Nearly every community in the United States is home to an underperforming commercial corridor. Dismal, dirty, and disconnected, these places may represent the last great smart growth and infill opportunity. How can urban and suburban arterials be reenvisioned as healthy places, with more housing, better transportation options, appealing land use patterns, and reinvigorated retail centers?
“We look at our arterial roads as places we want to get through, not want to be,” said panel moderator Melani Smith, principal of the Los Angeles–based Meléndrez landscape architecture, planning, and urban design firm. “We need to look at them as assets for the community and make them healthier” by putting physical, social, and environmental health ahead of other considerations.
Smith is on the team for Van Nuys Boulevard in Los Angeles, one of four ULI Healthy Corridors demonstration sites—the others are in Boise, Denver, and Nashville. With support from the Robert Wood Johnson (RWJ) Foundation and the Colorado Health Foundation (CHF), the ULI Healthy Corridors are defining best practices to reinvent auto-dominated commercial strips as safe, economically vibrant, and transit-connected corridors. Each demonstration corridor has formed a local leadership group, including local experts in land use, real estate development, design, health, and community engagement, and the panel focused on their progress toward creating healthier corridors.
ULI Los Angeles and partners have focused on a 0.75-mile (1.2 km) stretch of Van Nuys Boulevard in the Pacoima neighborhood, a 30-minute drive from downtown Los Angeles. This wide corridor has single-story storefronts, a lack of pedestrian and bike infrastructure, and adjacent single-family homes. The corridor is designated as one of the city’s Great Streets and contains unique cultural elements, including colorful murals and businesses that cater to the surrounding Latino community. It also has some of the city’s poorest health outcomes, and has been studied extensively regarding economics, travel behavior, physical movement, and environmental justice. It received a challenge grant and funding for a green-streets project and may get bus rapid transit or light rail in the future. The team held a local workshop in July, and is considering how to galvanize stakeholder suggestions of a pop-up or tactical urbanism event, an installation to test street improvements, and activities such as health screenings and physical exercise demonstrations.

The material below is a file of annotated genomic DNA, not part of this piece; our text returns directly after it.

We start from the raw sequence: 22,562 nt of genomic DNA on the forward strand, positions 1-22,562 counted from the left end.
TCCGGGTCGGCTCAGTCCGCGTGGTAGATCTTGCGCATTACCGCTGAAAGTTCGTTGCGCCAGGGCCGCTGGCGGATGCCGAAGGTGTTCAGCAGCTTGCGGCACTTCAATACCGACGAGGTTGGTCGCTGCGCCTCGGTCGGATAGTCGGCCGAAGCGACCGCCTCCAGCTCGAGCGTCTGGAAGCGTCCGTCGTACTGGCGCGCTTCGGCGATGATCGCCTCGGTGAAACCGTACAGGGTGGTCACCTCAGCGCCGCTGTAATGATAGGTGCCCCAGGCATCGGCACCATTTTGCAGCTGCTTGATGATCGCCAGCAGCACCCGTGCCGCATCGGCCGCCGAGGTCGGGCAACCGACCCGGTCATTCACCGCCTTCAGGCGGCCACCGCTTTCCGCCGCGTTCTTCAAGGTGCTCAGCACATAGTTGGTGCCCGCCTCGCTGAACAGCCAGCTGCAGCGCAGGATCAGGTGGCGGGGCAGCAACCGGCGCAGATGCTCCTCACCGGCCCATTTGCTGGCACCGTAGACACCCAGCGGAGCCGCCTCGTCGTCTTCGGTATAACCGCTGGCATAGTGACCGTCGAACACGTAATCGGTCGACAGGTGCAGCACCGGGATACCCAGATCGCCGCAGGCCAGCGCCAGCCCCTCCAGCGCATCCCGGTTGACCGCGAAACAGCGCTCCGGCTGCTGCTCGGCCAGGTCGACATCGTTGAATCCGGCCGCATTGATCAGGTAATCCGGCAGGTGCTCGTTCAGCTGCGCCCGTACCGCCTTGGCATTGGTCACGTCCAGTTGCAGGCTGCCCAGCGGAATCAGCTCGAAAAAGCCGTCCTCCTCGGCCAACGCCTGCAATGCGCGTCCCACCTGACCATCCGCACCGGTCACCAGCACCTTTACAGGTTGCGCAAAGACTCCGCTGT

“You invest in infrastructure, but have you ever thought about how it can save lives?” asked Sharon Roerty, RWJ Foundation senior program officer. ULI’s Healthy Corridors initiative seeks to find solutions for the failures of infrastructure and planning, as well as benign neglect, she said. The ubiquitous four-lane arterial corridor that “serves millions and no one both at same time” can be rebuilt with transportation options, housing, and safe access to healthy food and services, she said. “These four corridors alone will not make a difference. But ULI is 36,000 members strong, and what if you thought about healthy corridors in all your projects? I want you to know you have the power to save lives.”
ULI Colorado’s corridor working group is focusing on 2.5 miles (4 km) of Federal Boulevard, a state highway in northwest metro Denver. The boulevard spans three jurisdictions—Denver, Adams County, and the city of Westminster, all of which had done previous planning and visioning projects. Flanked by a mix of fast-food restaurants and small businesses such as motels, triple-X video stores, and car dealerships, the boulevard spans eight lanes of traffic; only 40 percent of the segment has sidewalks. One in four households in the adjacent single-family and mobile homes live below the poverty level, and a recent health impact assessment indicated that neighbors are concerned about safe street crossings, a lack of places to exercise, and gentrification. Some catalytic development is occurring along the corridor in anticipation of two new rail stations due to open in 2016 that will connect residents to downtown Denver within 15 minutes. One redevelopment is Aria Denver, a 17.5-acre (7.1 ha) mixed-use, mixed-income community that is focusing on healthy living in partnership with the CHF and nearby Regis University.